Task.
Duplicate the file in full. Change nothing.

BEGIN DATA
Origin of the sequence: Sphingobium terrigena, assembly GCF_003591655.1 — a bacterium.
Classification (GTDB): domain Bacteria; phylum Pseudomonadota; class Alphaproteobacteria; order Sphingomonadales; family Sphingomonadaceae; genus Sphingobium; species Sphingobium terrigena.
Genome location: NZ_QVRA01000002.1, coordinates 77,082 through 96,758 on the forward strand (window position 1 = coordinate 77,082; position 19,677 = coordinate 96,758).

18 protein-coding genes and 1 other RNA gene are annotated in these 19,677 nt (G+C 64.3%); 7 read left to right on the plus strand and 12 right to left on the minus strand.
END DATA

Origin of the sequence: Sphingobium terrigena, assembly GCF_003591655.1 — a bacterium.
Classification (GTDB): domain Bacteria; phylum Pseudomonadota; class Alphaproteobacteria; order Sphingomonadales; family Sphingomonadaceae; genus Sphingobium; species Sphingobium terrigena.
Genome location: NZ_QVRA01000002.1, coordinates 77,082 through 96,758 on the forward strand (window position 1 = coordinate 77,082; position 19,677 = coordinate 96,758).

18 protein-coding genes and 1 other RNA gene are annotated in these 19,677 nt (G+C 64.3%); 7 read left to right on the plus strand and 12 right to left on the minus strand.